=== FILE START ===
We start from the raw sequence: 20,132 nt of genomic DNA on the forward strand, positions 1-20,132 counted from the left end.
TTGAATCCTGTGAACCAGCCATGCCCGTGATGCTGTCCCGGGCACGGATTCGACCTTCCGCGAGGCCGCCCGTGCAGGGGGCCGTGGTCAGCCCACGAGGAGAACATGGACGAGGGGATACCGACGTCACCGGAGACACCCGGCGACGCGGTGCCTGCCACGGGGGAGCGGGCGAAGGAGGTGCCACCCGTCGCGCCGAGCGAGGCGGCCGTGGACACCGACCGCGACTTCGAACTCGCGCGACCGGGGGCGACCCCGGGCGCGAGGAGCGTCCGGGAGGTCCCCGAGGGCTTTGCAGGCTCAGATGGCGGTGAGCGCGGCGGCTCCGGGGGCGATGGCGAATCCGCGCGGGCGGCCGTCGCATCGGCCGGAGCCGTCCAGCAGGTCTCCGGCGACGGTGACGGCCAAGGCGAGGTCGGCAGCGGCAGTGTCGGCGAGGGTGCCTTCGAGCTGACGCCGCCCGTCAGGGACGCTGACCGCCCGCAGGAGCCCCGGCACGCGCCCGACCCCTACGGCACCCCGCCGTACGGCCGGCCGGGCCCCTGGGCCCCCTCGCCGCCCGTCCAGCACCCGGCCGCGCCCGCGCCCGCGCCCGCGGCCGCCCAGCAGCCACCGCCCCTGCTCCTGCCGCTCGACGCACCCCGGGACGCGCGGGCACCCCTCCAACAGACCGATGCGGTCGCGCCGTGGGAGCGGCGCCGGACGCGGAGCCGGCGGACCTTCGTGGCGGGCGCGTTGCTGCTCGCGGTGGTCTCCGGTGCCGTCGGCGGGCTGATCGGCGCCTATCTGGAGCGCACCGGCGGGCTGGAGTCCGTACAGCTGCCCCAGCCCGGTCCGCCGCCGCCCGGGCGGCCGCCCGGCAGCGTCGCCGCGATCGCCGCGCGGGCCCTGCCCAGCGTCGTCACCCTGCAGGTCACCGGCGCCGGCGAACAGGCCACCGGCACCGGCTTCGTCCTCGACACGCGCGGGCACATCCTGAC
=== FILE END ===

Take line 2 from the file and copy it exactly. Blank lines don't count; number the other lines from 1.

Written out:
TTGAATCCTGTGAACCAGCCATGCCCGTGATGCTGTCCCGGGCACGGATTCGACCTTCCGCGAGGCCGCCCGTGCAGGGGGCCGTGGTCAGCCCACGAGGAGAACATGGACGAGGGGATACCGACGTCACCGGAGACACCCGGCGACGCGGTGCCTGCCACGGGGGAGCGGGCGAAGGAGGTGCCACCCGTCGCGCCGAGCGAGGCGGCCGTGGACACCGACCGCGACTTCGAACTCGCGCGACCGGGGGCGACCCCGGGCGCGAGGAGCGTCCGGGAGGTCCCCGAGGGCTTTGCAGGCTCAGATGGCGGTGAGCGCGGCGGCTCCGGGGGCGATGGCGAATCCGCGCGGGCGGCCGTCGCATCGGCCGGAGCCGTCCAGCAGGTCTCCGGCGACGGTGACGGCCAAGGCGAGGTCGGCAGCGGCAGTGTCGGCGAGGGTGCCTTCGAGCTGACGCCGCCCGTCAGGGACGCTGACCGCCCGCAGGAGCCCCGGCACGCGCCCGACCCCTACGGCACCCCGCCGTACGGCCGGCCGGGCCCCTGGGCCCCCTCGCCGCCCGTCCAGCACCCGGCCGCGCCCGCGCCCGCGCCCGCGGCCGCCCAGCAGCCACCGCCCCTGCTCCTGCCGCTCGACGCACCCCGGGACGCGCGGGCACCCCTCCAACAGACCGATGCGGTCGCGCCGTGGGAGCGGCGCCGGACGCGGAGCCGGCGGACCTTCGTGGCGGGCGCGTTGCTGCTCGCGGTGGTCTCCGGTGCCGTCGGCGGGCTGATCGGCGCCTATCTGGAGCGCACCGGCGGGCTGGAGTCCGTACAGCTGCCCCAGCCCGGTCCGCCGCCGCCCGGGCGGCCGCCCGGCAGCGTCGCCGCGATCGCCGCGCGGGCCCTGCCCAGCGTCGTCACCCTGCAGGTCACCGGCGCCGGCGAACAGGCCACCGGCACCGGCTTCGTCCTCGACACGCGCGGGCACATCCTGAC